Darby:  Being a video game writer is probably one of the most social breeds of our diverse species… and while novelists, poets, playwrights, and screenwriters can usually work in blissful isolation for the better part of their projects, game writers must absolutely be embedded with their teams from the beginning of a project to its chaotic end if they hope to have a satisfying impact on the whole. At the same time, despite their constant presence, writers are not the most critical piece of this grand puzzle—they are but one of many artisans working in tandem towards a unified end. Imagine linked batteries in a power chain: traditional media typically works like a series circuit, with each battery playing a critical part in a linear path… remove one battery and the circuit is broken. That is to say, if a screenwriter stops working on his script, the film production comes to a halt until another writer is found. Same goes for a director or one of the lead actors, or an experienced editor. In other words, making films and writing books is a fairly linear process (with many exceptions of course). With games however, we work like a parallel circuit from beginning to end, with the writer being one of many disciplined artists working simultaneously in the same direction. You can often remove one of the batteries in this set-up and the circuit will still function, but the overall power output will drop and the final product will suffer as a result. I have worked on projects in the distant past where the designers could barely stand talking to the artists; the game was finished in a timely manner, the splitting seams were obvious in the final product. So if it isn’t clear by now, being a video game writer requires that you be sociable, affable, collaborative and willing to listen to a great number of people who don’t have your specific skill-set and may not share your immediate artistic or narrative concerns. And you probably won’t have theirs. This means you must have tremendous patience and the ability to reconsider your own work in light of the often esoteric needs of the game as a whole.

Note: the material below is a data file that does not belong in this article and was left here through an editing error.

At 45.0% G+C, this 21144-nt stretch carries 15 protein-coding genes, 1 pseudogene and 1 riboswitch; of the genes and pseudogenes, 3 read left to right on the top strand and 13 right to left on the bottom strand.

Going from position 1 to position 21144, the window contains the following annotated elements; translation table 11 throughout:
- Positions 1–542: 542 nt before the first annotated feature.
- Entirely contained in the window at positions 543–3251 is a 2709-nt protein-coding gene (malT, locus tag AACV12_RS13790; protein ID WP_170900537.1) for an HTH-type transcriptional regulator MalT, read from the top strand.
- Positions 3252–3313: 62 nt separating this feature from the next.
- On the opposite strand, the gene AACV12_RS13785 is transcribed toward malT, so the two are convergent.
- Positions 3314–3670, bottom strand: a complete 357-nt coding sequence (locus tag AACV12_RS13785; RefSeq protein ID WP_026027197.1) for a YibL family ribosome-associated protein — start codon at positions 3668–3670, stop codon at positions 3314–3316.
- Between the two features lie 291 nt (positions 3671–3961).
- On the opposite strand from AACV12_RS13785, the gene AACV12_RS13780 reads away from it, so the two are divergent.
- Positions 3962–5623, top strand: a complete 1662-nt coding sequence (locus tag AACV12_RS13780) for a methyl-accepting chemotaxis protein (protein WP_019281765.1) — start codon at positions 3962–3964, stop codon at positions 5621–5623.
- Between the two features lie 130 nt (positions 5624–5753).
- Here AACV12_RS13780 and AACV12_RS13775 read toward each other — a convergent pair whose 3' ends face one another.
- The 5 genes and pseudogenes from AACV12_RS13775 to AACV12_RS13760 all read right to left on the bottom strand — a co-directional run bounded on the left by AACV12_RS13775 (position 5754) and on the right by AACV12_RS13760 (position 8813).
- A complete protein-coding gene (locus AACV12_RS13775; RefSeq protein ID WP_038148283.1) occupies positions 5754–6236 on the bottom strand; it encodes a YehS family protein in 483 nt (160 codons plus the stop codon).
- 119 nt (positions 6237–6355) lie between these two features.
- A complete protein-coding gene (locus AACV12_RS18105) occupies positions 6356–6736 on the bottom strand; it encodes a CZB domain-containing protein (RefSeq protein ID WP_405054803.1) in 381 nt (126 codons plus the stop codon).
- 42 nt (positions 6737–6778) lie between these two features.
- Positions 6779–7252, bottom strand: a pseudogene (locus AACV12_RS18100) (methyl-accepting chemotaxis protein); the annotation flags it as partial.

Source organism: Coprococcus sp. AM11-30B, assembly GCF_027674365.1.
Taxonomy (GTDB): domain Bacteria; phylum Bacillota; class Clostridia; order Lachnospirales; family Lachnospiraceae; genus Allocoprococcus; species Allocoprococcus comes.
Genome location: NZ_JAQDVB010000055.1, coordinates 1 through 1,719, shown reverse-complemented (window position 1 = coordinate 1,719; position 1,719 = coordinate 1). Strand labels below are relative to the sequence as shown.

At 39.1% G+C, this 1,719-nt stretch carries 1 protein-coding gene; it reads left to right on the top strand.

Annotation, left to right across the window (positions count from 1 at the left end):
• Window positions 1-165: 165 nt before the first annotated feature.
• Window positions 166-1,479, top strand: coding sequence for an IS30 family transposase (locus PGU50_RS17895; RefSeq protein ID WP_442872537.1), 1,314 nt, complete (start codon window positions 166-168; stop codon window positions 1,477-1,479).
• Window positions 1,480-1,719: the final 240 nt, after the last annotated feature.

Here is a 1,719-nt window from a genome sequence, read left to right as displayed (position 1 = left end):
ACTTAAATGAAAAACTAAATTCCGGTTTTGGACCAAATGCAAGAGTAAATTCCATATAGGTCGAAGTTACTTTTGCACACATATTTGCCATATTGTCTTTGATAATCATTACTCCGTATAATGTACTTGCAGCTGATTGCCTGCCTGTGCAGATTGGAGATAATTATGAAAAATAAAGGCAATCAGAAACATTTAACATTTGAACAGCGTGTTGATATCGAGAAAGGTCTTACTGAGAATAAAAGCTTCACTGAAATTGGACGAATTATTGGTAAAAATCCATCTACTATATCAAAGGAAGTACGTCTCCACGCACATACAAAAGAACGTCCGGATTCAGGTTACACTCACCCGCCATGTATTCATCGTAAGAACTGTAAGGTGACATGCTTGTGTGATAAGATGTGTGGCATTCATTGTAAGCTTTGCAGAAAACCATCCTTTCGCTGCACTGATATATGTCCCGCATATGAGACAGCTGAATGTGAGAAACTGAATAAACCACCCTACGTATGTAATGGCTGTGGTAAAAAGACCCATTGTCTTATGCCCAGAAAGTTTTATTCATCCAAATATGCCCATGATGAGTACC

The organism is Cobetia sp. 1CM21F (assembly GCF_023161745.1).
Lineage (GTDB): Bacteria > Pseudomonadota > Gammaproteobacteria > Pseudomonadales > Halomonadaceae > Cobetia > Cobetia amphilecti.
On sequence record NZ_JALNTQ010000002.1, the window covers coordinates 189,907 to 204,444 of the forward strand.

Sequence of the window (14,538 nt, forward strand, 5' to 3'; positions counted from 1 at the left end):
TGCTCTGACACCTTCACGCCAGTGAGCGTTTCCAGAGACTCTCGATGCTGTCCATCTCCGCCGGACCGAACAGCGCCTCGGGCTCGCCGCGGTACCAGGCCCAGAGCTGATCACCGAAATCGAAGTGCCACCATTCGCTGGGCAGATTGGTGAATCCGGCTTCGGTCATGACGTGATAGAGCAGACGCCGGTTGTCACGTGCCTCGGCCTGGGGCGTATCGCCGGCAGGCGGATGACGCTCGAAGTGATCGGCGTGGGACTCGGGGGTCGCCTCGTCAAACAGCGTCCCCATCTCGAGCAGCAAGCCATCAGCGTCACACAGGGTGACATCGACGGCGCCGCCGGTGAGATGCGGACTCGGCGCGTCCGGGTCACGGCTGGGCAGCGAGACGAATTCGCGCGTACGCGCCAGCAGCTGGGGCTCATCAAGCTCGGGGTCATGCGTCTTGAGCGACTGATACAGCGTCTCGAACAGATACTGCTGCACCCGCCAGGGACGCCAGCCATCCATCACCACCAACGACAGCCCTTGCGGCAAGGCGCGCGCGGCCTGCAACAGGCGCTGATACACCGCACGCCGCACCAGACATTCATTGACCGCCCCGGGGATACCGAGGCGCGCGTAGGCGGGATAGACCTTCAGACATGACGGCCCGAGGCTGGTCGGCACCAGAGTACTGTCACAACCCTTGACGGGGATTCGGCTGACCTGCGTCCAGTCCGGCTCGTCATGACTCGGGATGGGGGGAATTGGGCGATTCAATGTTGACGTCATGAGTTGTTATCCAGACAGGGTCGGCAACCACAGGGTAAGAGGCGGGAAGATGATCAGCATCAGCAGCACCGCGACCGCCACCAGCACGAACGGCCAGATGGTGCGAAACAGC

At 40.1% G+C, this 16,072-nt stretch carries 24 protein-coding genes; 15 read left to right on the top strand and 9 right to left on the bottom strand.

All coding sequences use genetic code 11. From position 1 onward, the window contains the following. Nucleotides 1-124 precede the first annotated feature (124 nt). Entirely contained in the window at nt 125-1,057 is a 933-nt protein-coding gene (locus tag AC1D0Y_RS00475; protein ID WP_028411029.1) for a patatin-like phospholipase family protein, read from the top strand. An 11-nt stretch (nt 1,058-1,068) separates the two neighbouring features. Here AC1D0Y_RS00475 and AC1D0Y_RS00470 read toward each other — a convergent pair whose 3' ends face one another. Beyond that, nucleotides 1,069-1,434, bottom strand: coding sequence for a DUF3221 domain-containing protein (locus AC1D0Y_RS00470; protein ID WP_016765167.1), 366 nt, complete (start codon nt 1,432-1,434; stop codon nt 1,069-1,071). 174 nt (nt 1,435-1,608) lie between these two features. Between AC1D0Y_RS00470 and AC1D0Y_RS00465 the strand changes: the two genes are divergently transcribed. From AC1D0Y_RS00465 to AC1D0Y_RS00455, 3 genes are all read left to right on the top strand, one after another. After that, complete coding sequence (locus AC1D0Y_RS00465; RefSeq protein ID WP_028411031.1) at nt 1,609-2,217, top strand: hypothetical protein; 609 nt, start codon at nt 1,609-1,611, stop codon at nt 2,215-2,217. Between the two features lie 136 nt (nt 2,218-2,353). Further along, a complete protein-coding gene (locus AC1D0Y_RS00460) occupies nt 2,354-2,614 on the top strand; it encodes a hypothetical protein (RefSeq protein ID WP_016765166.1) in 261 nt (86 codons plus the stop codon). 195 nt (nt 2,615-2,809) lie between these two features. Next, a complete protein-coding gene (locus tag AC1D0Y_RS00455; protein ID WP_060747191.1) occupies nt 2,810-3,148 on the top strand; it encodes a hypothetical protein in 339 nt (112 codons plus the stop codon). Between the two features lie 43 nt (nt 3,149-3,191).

Kevin:  The Assassin’s Creed universe covers over a dozen video games across multiple platforms, short films, novels, comic books and an upcoming feature film.  How difficult is it to maintain the history and continuity of the AC world and yet develop a new and interesting vision at the same time?

Darby:  It hasn’t been too difficult maintaining the overall, broad strokes continuity of the series, despite being spread—as you say—across numerous mediums. And we always try to pick stories that mesh well with the medium in question. Books excel in areas films do not, and vice versa. The same holds for games. So from this standpoint, keeping things new and interesting boils down to innovating with in our gameplay features. New gameplay inspires new stories and new experiences. The only time it gets tricky maintaining continuity is when the gameplay changes and iterates over the course of a project. Game writers need to be able to adapt and evolve to rapidly changing conditions, because nothing is ever set in stone until the game is on the shelves.


Kevin:  How big of a gamer were you before you became a video game writer/designer and what is your favorite video game of all time (that you didn’t work on)?